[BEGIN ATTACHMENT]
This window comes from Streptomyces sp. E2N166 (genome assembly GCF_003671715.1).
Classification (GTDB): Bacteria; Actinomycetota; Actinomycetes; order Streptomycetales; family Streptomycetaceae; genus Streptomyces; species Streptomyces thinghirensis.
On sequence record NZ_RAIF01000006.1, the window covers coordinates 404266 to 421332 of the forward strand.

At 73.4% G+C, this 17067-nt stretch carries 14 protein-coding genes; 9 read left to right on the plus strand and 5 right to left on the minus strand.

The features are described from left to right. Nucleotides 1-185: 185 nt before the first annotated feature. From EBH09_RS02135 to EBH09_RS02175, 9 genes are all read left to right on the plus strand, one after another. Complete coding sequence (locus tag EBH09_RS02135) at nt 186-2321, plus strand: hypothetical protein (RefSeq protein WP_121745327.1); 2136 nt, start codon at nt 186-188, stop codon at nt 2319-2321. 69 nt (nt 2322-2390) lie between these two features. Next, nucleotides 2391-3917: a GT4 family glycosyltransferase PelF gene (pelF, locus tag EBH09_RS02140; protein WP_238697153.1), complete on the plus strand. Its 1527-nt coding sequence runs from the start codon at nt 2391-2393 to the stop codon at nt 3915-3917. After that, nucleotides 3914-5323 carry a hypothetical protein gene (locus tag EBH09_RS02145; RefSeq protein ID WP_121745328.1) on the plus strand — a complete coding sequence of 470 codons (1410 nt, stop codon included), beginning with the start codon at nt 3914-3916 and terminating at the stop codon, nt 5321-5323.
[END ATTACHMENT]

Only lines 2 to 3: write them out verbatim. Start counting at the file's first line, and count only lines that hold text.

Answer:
Classification (GTDB): Bacteria; Actinomycetota; Actinomycetes; order Streptomycetales; family Streptomycetaceae; genus Streptomyces; species Streptomyces thinghirensis.
On sequence record NZ_RAIF01000006.1, the window covers coordinates 404266 to 421332 of the forward strand.